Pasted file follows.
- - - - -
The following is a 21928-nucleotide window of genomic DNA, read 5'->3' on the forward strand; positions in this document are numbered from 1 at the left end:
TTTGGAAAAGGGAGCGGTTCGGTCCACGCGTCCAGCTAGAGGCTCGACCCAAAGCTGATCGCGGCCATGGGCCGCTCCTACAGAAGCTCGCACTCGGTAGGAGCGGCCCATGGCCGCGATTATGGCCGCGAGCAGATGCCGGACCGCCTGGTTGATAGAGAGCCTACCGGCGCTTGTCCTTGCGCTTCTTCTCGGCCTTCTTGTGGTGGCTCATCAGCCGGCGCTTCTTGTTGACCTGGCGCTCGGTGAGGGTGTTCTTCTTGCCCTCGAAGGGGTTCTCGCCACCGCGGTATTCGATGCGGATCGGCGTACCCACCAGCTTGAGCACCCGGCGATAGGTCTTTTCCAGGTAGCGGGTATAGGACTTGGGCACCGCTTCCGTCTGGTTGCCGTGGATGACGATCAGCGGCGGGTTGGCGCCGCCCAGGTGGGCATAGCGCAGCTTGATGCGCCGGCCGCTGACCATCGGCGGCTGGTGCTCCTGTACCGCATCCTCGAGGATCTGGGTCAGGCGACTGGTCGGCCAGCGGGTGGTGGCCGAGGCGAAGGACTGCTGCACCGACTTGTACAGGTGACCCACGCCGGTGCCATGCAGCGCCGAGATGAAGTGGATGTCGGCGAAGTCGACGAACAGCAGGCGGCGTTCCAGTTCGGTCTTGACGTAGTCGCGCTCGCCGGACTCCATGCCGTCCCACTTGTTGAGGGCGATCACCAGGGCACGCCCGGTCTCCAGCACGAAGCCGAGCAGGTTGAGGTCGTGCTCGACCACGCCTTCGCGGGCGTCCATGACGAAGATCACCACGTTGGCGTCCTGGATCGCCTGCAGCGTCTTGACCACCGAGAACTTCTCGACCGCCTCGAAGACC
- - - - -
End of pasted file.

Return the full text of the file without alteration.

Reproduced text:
The following is a 21928-nucleotide window of genomic DNA, read 5'->3' on the forward strand; positions in this document are numbered from 1 at the left end:
TTTGGAAAAGGGAGCGGTTCGGTCCACGCGTCCAGCTAGAGGCTCGACCCAAAGCTGATCGCGGCCATGGGCCGCTCCTACAGAAGCTCGCACTCGGTAGGAGCGGCCCATGGCCGCGATTATGGCCGCGAGCAGATGCCGGACCGCCTGGTTGATAGAGAGCCTACCGGCGCTTGTCCTTGCGCTTCTTCTCGGCCTTCTTGTGGTGGCTCATCAGCCGGCGCTTCTTGTTGACCTGGCGCTCGGTGAGGGTGTTCTTCTTGCCCTCGAAGGGGTTCTCGCCACCGCGGTATTCGATGCGGATCGGCGTACCCACCAGCTTGAGCACCCGGCGATAGGTCTTTTCCAGGTAGCGGGTATAGGACTTGGGCACCGCTTCCGTCTGGTTGCCGTGGATGACGATCAGCGGCGGGTTGGCGCCGCCCAGGTGGGCATAGCGCAGCTTGATGCGCCGGCCGCTGACCATCGGCGGCTGGTGCTCCTGTACCGCATCCTCGAGGATCTGGGTCAGGCGACTGGTCGGCCAGCGGGTGGTGGCCGAGGCGAAGGACTGCTGCACCGACTTGTACAGGTGACCCACGCCGGTGCCATGCAGCGCCGAGATGAAGTGGATGTCGGCGAAGTCGACGAACAGCAGGCGGCGTTCCAGTTCGGTCTTGACGTAGTCGCGCTCGCCGGACTCCATGCCGTCCCACTTGTTGAGGGCGATCACCAGGGCACGCCCGGTCTCCAGCACGAAGCCGAGCAGGTTGAGGTCGTGCTCGACCACGCCTTCGCGGGCGTCCATGACGAAGATCACCACGTTGGCGTCCTGGATCGCCTGCAGCGTCTTGACCACCGAGAACTTCTCGACCGCCTCGAAGACC